MELBOURNE, Australia—Last week the United States concluded its first round of negotiations on the Trans-Pacific Partnership (TPP) agreement here. The U.S. delegation was led by the Office of the U.S. Trade Representative, who engaged in trade talks with counterparts from seven countries: Australia, Brunei Darussalam, Chile, New Zealand, Peru, Singapore and Vietnam.
The TPP agreement could provide a boost to the U.S. economy, particularly in increased U.S. exports to the Asia Pacific region. According to USTR, U.S. goods exports to the Asia Pacific totaled $747 billion in 2008, up 8.3 percent over 2007, with agricultural products comprising $76 billion in 2008. The Obama administration hopes that the TPP Agreement will push members of the Asia Pacific Economic Cooperation (APEC) to create an Asia-Pacific free trade zone.
The TPP agreement will likely cover labor, environment, intellectual property rights, textiles, industrial goods, agriculture, standards, telecommunications, financial services, customs, rules of origin, government procurement, and trade capacity building. During the first round of weeklong negotiations, the U.S. team exchanged views on negotiating approaches and introduced ideas about crosscutting issues with the other TPP participants. The U.S. agreed to draft concept papers, exchange information, and undertake other work in preparation for the second TPP round of negotiations in June. The U.S. will be consulting with Congress and private industry, and will likely start considering text for the TPP Agreement as negotiators move forward.
President Obama announced on November 14, 2009 that his administration would start negotiations on the TPP agreement. The TPP agreement was initially introduced, however, by President George W. Bush in 2008, as the “P-4 Agreement” between the United States and Singapore, Chile, New Zealand, and Brunei. The TPP Agreement will give President Obama a chance to take a strong stance on trade, and to provide a boost to the U.S. economy. A continuation of strong trade policies would benefit U.S. workers and would help to create jobs.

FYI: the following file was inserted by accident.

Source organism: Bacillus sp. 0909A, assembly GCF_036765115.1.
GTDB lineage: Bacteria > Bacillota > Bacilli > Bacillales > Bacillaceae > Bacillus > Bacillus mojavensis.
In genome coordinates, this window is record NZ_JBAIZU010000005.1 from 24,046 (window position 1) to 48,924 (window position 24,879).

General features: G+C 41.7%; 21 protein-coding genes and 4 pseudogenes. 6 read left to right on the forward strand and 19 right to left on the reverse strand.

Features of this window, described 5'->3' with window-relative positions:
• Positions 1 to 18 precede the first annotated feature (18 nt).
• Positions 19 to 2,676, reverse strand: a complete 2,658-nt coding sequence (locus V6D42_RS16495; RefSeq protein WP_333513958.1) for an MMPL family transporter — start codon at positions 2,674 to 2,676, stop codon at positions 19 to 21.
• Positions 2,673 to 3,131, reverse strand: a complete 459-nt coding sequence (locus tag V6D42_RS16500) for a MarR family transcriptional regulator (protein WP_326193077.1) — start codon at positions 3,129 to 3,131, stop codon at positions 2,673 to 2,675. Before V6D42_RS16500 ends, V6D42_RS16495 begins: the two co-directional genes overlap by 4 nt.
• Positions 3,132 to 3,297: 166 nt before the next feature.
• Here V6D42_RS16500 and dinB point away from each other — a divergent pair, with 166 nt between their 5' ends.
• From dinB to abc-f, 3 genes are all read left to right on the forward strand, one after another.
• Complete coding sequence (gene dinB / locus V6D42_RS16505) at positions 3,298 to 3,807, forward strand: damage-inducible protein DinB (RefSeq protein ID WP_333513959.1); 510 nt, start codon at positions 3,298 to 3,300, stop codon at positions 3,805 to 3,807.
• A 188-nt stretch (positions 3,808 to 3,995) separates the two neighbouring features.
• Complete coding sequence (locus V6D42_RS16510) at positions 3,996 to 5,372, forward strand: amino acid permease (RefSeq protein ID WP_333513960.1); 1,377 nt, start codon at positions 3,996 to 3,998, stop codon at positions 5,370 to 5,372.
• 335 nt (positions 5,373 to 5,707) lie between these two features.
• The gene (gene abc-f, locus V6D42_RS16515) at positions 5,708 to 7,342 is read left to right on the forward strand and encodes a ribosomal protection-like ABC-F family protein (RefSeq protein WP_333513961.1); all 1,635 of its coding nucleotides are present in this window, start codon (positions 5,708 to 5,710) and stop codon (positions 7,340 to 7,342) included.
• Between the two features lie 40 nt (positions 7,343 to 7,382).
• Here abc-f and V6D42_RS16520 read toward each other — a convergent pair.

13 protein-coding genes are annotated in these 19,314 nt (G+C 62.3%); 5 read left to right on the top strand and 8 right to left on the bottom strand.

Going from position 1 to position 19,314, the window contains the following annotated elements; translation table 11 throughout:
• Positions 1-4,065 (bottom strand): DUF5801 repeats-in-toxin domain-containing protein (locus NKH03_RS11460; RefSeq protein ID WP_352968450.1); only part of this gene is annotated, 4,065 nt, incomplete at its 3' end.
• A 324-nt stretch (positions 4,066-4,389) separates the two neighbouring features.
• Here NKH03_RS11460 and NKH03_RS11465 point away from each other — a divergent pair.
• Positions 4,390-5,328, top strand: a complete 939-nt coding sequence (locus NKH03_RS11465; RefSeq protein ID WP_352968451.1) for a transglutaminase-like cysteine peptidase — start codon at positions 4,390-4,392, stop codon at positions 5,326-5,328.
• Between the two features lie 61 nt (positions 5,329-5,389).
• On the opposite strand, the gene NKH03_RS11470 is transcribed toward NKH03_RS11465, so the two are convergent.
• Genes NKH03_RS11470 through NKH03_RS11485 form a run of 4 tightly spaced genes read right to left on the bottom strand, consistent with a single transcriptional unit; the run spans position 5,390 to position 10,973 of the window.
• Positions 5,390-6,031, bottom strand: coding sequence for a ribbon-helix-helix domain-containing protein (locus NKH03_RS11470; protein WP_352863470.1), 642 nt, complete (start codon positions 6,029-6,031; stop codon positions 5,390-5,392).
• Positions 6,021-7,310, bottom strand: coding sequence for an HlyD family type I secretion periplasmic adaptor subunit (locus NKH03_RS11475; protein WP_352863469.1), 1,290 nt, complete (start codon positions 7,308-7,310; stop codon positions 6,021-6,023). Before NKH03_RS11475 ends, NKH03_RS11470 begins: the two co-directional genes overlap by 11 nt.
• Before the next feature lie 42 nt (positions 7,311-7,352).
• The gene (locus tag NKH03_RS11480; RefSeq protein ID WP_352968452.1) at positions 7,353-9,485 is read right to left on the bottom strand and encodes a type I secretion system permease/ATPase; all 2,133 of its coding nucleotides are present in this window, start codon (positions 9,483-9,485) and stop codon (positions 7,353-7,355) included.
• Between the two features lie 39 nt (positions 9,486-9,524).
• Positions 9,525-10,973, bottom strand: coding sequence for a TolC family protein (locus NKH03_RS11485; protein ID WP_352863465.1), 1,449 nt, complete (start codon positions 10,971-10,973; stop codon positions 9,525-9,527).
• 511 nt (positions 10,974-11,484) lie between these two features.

The Obama administration faces a challenge in trying to set itself apart from the Bush administration, yet carry forward strong trade goals that will lead to increased exports. There are several sensitive areas that may challenge the Obama administration, including in the areas of environment and labor, where Congress could pressure the administration to seek stronger labor and environmental rules than most TPP members would prefer. In the area of intellectual property, the Obama administration will need to delicately balance the need for strong intellectual property provisions to protect U.S. interests, yet may face pressure from Congress who may call for the weakening of certain intellectual property protections in the agreement. TPP members may also call for the introduction of new issues into the TPP Agreement that have not traditionally been included in past free-trade agreements, which would pose new challenges to the Obama administration and Congress.
It is critical that President Obama stay tough on trade in order to achieve his goals of doubling U.S. exports in the next five years and creating more jobs in the U.S.
Jennifer Choe Groves is a former senior White House trade official, who served in the Office of the U.S. Trade Representative under Presidents Barack Obama and George W. Bush.